Monday, November 4, 2013
Ninth Circuit Finds Qualified Immunity in Search-and-Seizure Suit
Panel, Reversing Trial Judge, Says High Court Ruling Broadly Protects Officers Who Rely on Warrants
By a MetNews Staff Writer
Police are entitled to a broad shield of qualified immunity, protecting them from liability in a case which alleged Fourth Amendment privacy violations stemming from faulty search warrants, the Ninth U.S. Court of Appeals ruled Friday.
The court ordered dismissal of an Alaska man’s suit charging police officers with illegally eavesdropping on his phone calls, pursuant to an invalid warrant, and using the illegally obtained evidence to justify his arrest and further searches.
Senior Judge Andrew Kleinfeld, citing Messerschmidt v. Millender (2012), 132 S. Ct. 1235, said police are entitled to qualified immunity even for a search and arrest based on invalid warrants if they have a “reasonable belief that the warrant was supported by probable cause.”
The plaintiff, Jared Armstrong, was arrested on charges of disseminating indecent material to minors. Parents of a 14-year-old boy complained to police that Armstrong had been instant-messaging their son about sexual acts and had given him a copy of a book entitled Satan Burger that they felt was pornographic.
The cover of Satan Burger featured an image of a naked buttocks squatting over a dinner plate and contained a passage that the court described as “bizarre,” involving “a nightmarish sexual encounter between a man and some sort of female alien creature who injures and kills people.”
Based on the allegations of the parents of two minor boys, plus a four-page excerpt of the Satan Burger book that was provided to them, Alaskan police obtained a warrant to record conversations between Armstrong and the boys’ fathers. The recorded conversations led to subsequent search and arrest warrants for Armstrong which unearthed hundreds of images involving child pornography on his computer.
Armstrong was then charged with possession of child pornography.
His criminal case was dropped after a state trial judge granted a motion to suppress all evidence, concluding that, since neither the police officer nor issuing magistrate had read Satan Burger as a whole, there was no probable cause to support the original warrant to record Armstrong’s phone calls on the suspicion that he had been distributing indecent material to minors.
Pro Se Action
The judge ruled that all subsequent warrants were based on the first tainted warrant, which thus precluded the use of the gathered evidence. After the ruling, Armstrong filed a pro se action charging six police officers involved in his case with unlawful searches and seizures in violation of his Fourth Amendment rights.
U.S. District Judge Timothy M. Burgess of the District of Alaska found Armstrong’s pro se complaint deficient, but said he could amend it to sue the officers in their personal capacities. Burgess reasoned that a trier of fact could reasonably conclude that a reasonable officer would know that the affidavits did not establish probable cause that Satan Burger was obscene when examined “as a whole.”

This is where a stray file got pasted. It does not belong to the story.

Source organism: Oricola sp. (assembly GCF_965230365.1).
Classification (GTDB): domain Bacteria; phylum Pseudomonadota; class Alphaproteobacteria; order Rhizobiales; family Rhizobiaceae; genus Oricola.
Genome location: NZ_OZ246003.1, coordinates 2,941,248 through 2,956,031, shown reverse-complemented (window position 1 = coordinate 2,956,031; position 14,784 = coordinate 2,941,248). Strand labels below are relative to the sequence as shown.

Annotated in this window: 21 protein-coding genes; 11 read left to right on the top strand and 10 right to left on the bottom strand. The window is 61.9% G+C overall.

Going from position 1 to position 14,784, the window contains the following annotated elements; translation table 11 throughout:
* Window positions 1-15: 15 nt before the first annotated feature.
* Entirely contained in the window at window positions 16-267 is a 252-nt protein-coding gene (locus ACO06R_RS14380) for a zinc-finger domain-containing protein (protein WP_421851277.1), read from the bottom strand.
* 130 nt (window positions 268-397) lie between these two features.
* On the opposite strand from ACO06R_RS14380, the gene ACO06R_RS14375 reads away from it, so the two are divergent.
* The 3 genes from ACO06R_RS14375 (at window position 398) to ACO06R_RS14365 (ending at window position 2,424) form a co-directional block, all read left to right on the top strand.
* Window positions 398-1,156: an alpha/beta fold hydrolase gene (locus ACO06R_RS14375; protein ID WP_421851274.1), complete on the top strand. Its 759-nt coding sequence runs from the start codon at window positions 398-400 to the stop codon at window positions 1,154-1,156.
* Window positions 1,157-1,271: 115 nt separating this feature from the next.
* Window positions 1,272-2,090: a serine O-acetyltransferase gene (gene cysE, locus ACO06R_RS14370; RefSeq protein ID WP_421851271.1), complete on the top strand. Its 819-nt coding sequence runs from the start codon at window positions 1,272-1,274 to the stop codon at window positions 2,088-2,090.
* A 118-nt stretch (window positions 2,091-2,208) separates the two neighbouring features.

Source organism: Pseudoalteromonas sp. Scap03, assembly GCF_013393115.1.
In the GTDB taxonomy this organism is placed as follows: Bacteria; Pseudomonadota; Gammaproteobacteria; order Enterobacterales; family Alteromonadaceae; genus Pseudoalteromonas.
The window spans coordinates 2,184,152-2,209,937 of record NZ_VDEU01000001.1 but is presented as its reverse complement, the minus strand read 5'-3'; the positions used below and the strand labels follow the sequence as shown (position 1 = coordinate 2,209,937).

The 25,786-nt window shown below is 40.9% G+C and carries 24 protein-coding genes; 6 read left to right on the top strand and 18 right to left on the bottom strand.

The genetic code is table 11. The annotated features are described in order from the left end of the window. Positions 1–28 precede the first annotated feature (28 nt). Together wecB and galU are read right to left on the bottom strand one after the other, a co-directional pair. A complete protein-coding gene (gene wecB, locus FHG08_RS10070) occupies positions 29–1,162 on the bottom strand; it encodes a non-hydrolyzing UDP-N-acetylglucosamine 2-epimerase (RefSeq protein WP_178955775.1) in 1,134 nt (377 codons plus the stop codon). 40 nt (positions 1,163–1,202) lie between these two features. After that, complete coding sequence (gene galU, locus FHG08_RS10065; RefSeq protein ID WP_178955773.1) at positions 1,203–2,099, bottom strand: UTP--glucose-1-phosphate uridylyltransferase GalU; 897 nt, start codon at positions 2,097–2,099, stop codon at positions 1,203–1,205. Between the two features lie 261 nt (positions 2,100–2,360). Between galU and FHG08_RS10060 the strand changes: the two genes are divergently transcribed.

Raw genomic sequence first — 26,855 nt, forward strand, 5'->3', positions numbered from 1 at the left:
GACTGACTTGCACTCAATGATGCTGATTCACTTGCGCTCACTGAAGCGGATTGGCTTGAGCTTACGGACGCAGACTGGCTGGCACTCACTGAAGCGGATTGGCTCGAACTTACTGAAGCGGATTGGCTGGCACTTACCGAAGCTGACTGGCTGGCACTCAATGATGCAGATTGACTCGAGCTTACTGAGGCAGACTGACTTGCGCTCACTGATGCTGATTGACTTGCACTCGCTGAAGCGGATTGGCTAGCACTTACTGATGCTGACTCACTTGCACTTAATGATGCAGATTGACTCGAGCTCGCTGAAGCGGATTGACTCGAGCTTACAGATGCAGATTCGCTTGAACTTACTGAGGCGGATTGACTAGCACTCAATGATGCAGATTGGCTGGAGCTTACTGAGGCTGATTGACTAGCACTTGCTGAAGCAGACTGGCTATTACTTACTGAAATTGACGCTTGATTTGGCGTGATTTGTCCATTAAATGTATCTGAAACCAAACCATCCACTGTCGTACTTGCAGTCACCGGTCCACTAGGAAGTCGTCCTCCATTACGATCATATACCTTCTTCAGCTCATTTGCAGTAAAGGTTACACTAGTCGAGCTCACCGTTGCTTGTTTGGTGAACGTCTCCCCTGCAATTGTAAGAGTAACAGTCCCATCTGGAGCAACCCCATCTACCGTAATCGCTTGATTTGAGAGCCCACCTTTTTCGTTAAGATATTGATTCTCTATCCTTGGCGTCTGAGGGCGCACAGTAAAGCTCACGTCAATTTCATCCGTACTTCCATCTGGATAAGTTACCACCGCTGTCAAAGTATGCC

But Kleinfeld said the officers were protected by qualified immunity in light of the fact that they “subjected every step” of their investigation “to evaluation both by prosecutors and by neutral judicial officials before they acted.”
‘Proof’ Not Needed
The judge explained that “all that is needed for a search or arrest warrant is probable cause, not proof, that giving the material to a minor would amount to a violation of the Anchorage ordinance” making it illegal to furnish obscene materials to a minor.
The case was originally argued in the Ninth Circuit in July 2011, but the panel delayed its decision in order to await the outcome of Messerschmidt. The Supreme Court there overturned the Ninth Circuit’s en banc ruling in favor of the plaintiffs and held that Los Angeles County sheriff’s deputies were entitled to qualified immunity because they reasonably relied on what the Ninth Circuit said was an overbroad warrant.
Quoting the Supreme Court, Kleinfeld’s opinion emphasized that “the fact that a neutral magistrate has issued a warrant is the clearest indication that the officers acted in an objectively reasonable manner” and that qualified immunity for police protects “all but the plainly incompetent or those who knowingly violate the law.”
He noted that the question of whether Satan Burger was obscene or not was not controlling as to the issue of an officer’s qualified immunity in a civil trial.
“Even if the book were, on a full reading, not indecent,” he wrote, “it would be too much to say that no reasonable police officer could seek a search warrant directed at the premises of the person who gave it to a minor until the police officer had read every word of the book and evaluated its literary value as a whole.”
The judge further explained that a “reasonable belief” that a warrant is supported by probable cause was a “low standard” that could be satisfied “without reading the book in its entirety” even if “obscenity and municipal indecency standards would not be satisfied for purposes of a criminal conviction.”
Judges Sidney R. Thomas and Consuelo M. Callahan concurred in the opinion. Thomas was added to the panel following the death of Senior Judge Betty B. Fletcher, who died last year.
The court said in a footnote that Thomas had read the briefs and reviewed a tape of the oral argument.
The case is Armstrong v. Asselin, 10-35777.
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